Thijs Porck participates in the SELIM conference in Granada, Spain
From 17 to 19 September, the University of Granada organized the 27th International Conference of the Spanish Society for Medieval English Language and Literature (SELIM).
- An inspiring, international conference
- Old kings in Beowulf
- Chairing a session and exploring medieval Granada
Thijs Porck (LUCAS) presented a paper on his PhD-research and was invited to chair one of the sessions. His participation in the conference was sponsored by LUCAS and the Leiden University Fund/van Walsem.
With over sixty scholars from fourteen different countries, the conference at Granada was definitely an international affair. The papers dealt with various aspects of medieval English, ranging from number symbolism in Anglo-Saxon literature to the linguistic analysis of topicalisation in Middle English, through to the reception of Old English charters in late medieval England, Middle English Arthurian romances and adaptations of Old English literature in the works by J. R. R. Tolkien.
Porck: "Two keynotes in particular proved to be stimulating. Tom Shippey (Saint Louis University) discussed at length the reception of a famous lecture by Tolkien in 1936 on the Old English epic poem Beowulf: it turns out that this lecture (which changed the direction of Beowulf scholarship ever since) has mostly been misunderstood. Leonard Neidorf (Harvard University) also discussed Beowulf and demonstrated the probability of metrical emendations that some editions offer. The modern idea that poets occasionally deviate from standard metrical patterns for aesthetic purposes should not be applied to the poets of the early Middle Ages: whenever a deviation from the regular pattern is spotted, a copyist must have made a mistake. This is an important observation that is relevant for the study and dating of Old English poetry and Beowulf in particular.
The conference certainly left me inspired and I am sure I can use many of the things I heard at the conference in both my research and teaching. It also confirmed that the study of medieval English is a blooming, international field. Fortunately and almost uniquely in the Netherlands, Leiden University has a rich tradition in the study and teaching of Old and Middle English: long may it remain so!"
Drawn to the conference because of the fact that two keynote speakers would talk about Beowulf, Porck presented a paper on the same poem. He explains: "I am currently writing my PhD-thesis entitled Growing Old among the Anglo-Saxons: The Cultural Conceptualisation of Old Age in Early Medieval England and, naturally, focused on the presence of old people in Beowulf. In particular, I proposed a new reading of the poem as a ‘mirror of elderly kings’.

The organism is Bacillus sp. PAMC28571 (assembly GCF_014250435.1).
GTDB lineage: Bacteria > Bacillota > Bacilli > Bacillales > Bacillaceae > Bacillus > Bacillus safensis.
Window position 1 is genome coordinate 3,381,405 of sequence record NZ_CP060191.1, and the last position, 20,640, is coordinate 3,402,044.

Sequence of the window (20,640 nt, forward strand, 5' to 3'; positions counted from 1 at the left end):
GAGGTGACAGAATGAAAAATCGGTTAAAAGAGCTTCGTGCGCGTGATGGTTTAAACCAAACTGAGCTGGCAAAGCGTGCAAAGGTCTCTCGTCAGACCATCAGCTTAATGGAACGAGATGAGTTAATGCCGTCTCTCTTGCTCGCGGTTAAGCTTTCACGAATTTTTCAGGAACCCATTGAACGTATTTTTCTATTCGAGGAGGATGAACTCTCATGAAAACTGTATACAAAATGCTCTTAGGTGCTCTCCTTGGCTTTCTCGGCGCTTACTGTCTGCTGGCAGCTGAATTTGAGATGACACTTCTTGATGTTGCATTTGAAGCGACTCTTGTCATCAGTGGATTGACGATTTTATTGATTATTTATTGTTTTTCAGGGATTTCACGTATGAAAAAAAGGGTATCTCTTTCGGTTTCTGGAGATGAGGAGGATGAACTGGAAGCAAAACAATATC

Scholars have long since recognized that Beowulf offers many examples of good and bad rulership. What has gone unnoticed, however, is that most of these kings are well beyond their prime: they are all of an advanced age. I place the poem within an early medieval historical context, when elderly rulers faced a plethora of political problems. The Beowulf poet seems to comment on these problems specifically; hence, the poem may have been written for an old king. I made the case for King Offa of Mercia (d. 796) as the patron of the poem.
Presenting a paper on Beowulf is always exciting, since every scholar in the field is familiar with the poem. Moreover, issues concerning the theme and date of the poem always lead to passionate (and even heated) discussions. The discussion following my paper was no different, but, on the whole, people responded well and seemed to be genuinely convinced by my reading of the poem."
Since Porck knew one of the organisers of the conference (they had both attended a conference in Manchester, as well as a workshop in Dublin), he was asked to chair one of the conference’s sessions. Porck: "Having gained some chairing experience at the LUCAS Graduate Conference in 2015, I gladly accepted the responsibility to make sure that the speakers kept to the times allotted to them and then moderated the discussion afterwards. I would encourage all (early) researchers to volunteer to chair sessions at a conference: if anything, it is a good opportunity for networking. Another opportunity for making new contacts is the conference dinner, which for this conference took place during a flamenco show in the medieval Moorish district Albayzin.
With the splendid remains of the Alhambra and its many late medieval churches, Granada is deeply rooted in its medieval past. Surely, this is every medievalist’s dream location for a conference! Every morning, I took a two-hour walk up some of the hills surrounding Granada to enjoy the views and visit the medieval abbeys and castles. However, while I appreciated the scenery and warm weather, I must admit I did not particularly enjoy having to eat dinner at 11 pm in the evening, nor am I a big fan of flamenco music. In this respect, I feel more akin to the culture of the (early medieval) North West."